At the same time, plant relocation requires capital investment, and when capital is at its market rate, there is an impediment to making risky and costly moves. The costs of relocation have been suppressed by the federal government and the Federal Reserve Bank. By keeping interest rates artificially low, firms have been able to invest in plant relocation and make other labor-cutting capital investment at subsidized cost. There likely has been overinvestment in labor-saving technology as well as plant relocation because of suppressed capital costs.
Hence, the relocations and the loss of blue collar jobs are not entirely due to free trade. They are in part due to the federal government's subsidization of capital investment.
That's not the only way, though, that big government interventionists have hurt blue collar workers. During the same period that it subsidized plant relocations, the federal government increased all kinds of regulation, from human resources and employee benefits to OSHA, to environmental regulation, to Sarbanes-Oxley, to product liability. In addition, it raised corporate tax rates. The Democratic Party's policy mix seems designed to force manufacturing to move overseas.
Moreover, and most importantly, the federal government through its protected monopoly, the Federal Reserve Bank, has inflated the money supply while the dollar is used as the world's reserve currency. Foreign holdings of dollars limit the inflationary effect of historically low interest rates. The dollar remains relatively strong despite massive increases in the number of dollars.
In a free market trade regime, if many manufacturers exit a home country and sell their goods back to the home country, the value of the home currency will decline. That has not occurred. Rather, the dollar has retained its relative value despite the exodus of manufacturing to China. The reserve currency status of the dollar allows the Fed to subsidize privileged industries in services, government, education, and health care while it drives productive industry to China.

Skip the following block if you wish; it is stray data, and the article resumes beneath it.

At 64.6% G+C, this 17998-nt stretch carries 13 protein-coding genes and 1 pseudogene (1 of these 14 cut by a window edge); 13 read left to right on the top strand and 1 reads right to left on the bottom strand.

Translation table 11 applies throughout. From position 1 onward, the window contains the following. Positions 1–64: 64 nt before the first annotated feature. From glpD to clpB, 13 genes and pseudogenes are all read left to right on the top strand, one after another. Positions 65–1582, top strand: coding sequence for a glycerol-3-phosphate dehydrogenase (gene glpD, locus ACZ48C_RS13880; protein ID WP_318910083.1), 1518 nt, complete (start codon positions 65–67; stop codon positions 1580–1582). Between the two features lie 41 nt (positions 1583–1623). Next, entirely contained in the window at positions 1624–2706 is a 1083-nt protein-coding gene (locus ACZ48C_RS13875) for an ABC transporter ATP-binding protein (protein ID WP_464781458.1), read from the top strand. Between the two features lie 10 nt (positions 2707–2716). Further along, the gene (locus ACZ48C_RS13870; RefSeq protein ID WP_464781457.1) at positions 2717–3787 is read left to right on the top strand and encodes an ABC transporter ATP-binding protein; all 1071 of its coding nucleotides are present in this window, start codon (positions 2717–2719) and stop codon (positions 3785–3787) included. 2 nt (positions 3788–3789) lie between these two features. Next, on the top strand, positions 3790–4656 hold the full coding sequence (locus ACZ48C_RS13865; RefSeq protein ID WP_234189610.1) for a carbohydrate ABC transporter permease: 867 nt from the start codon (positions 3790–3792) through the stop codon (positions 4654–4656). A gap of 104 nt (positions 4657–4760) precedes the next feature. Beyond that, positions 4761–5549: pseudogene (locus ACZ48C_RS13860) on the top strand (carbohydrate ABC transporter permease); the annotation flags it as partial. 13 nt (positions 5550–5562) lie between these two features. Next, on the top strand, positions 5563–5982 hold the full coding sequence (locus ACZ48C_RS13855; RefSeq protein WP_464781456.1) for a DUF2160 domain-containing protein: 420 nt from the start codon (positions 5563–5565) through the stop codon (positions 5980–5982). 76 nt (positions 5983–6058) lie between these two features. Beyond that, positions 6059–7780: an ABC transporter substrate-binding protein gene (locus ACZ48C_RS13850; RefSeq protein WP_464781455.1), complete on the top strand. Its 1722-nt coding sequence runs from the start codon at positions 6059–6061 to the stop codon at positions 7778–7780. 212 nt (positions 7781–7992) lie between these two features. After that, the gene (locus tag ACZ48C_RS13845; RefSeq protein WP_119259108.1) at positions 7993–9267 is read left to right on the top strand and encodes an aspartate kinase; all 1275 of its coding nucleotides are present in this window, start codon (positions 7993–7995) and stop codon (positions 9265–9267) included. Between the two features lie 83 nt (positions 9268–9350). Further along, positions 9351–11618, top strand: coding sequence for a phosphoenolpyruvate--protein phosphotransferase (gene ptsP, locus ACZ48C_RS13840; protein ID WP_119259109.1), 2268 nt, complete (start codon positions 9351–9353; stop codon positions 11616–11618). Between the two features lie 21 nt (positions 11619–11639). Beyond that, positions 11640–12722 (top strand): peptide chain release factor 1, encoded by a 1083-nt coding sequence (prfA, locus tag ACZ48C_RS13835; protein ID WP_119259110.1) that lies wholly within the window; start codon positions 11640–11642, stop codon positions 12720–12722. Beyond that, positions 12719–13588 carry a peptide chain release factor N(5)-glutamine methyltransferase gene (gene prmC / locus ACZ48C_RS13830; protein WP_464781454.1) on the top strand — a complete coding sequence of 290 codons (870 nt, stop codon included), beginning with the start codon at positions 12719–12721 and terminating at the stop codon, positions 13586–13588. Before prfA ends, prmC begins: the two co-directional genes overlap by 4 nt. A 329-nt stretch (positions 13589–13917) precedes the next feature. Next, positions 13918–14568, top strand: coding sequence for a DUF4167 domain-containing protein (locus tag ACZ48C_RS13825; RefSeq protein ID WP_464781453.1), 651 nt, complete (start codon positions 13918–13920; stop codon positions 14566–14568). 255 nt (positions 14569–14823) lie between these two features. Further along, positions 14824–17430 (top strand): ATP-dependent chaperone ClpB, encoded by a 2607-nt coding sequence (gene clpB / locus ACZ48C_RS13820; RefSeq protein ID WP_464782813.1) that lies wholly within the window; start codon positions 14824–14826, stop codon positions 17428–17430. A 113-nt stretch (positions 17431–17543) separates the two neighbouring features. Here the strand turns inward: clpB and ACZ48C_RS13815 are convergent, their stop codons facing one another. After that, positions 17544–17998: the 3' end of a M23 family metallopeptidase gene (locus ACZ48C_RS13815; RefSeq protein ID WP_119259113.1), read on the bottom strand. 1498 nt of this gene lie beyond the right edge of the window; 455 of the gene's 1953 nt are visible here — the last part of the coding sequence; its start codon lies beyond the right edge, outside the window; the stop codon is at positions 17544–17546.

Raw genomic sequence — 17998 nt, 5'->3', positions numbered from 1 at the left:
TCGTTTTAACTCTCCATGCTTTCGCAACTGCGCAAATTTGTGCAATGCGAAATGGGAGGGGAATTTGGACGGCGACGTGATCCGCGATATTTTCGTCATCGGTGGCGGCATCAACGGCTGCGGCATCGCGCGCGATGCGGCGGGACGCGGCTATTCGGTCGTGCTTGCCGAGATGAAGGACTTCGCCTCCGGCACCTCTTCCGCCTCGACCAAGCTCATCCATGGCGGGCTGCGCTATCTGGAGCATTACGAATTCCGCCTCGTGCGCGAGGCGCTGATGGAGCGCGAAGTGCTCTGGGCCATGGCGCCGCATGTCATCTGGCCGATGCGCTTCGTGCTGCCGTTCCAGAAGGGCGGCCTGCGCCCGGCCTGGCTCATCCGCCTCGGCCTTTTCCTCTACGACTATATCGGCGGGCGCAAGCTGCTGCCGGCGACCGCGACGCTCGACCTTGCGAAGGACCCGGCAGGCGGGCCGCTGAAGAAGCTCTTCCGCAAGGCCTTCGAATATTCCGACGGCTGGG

It is not surprising that President Trump's often-blue collar supporters have been skeptical of trade, for the managed version of it has harmed their interests. In contrast, the well-to-do beneficiaries of Fed policies, stock market investors, Wall Street, government employees, beneficiaries of government welfare plans, real estate developers, professionals like psychologists who benefit from state programs, are key constituencies of the big government economy. Notice that none of these produce much of value. America's has increasingly become a vampire economy.

Saturday, December 16, 2017

Walter Weyl and the Escalation of American Mental Uniformity

In the late nineteenth century the standardization of parts contributed to American competitiveness. That idea was taken further by the Progressives, who incorrectly assumed that increasing scale and centralizing management would improve efficiency. The assumption of the historian Alfred Chandler (in his books The Visible Hand and Strategy and Structure) that increased scale means increased efficiency is not a rule at all. Toyota showed that nimble management technique can easily overcome inefficient manufacturers of the largest scale.

The current trend toward conformity of thought, standardization of consumption, and media-induced mass hysteria continues the incorrect, 130-year-old theory of the Progressives that standardization and scale are the most important sources of efficiency.

Centralized financial control via the Fed is central to this process. I wrote a piece that hasn't been published about how a similar process applied to higher education. You see the same thing with K-12 education. The Dept. of Education was a first step toward national centralization, but the process began in the first half of the 19th century with Horace Mann's advocacy of public education. Widespread adoption of teacher education in the mid-twentieth century standardized the ideological framework that infuses K-12. Diane Ravitch's Left Back: A Century of Battles over School Reform focuses on teaching methodology and progressive education, but there was ideological content affiliated with progressive education theory.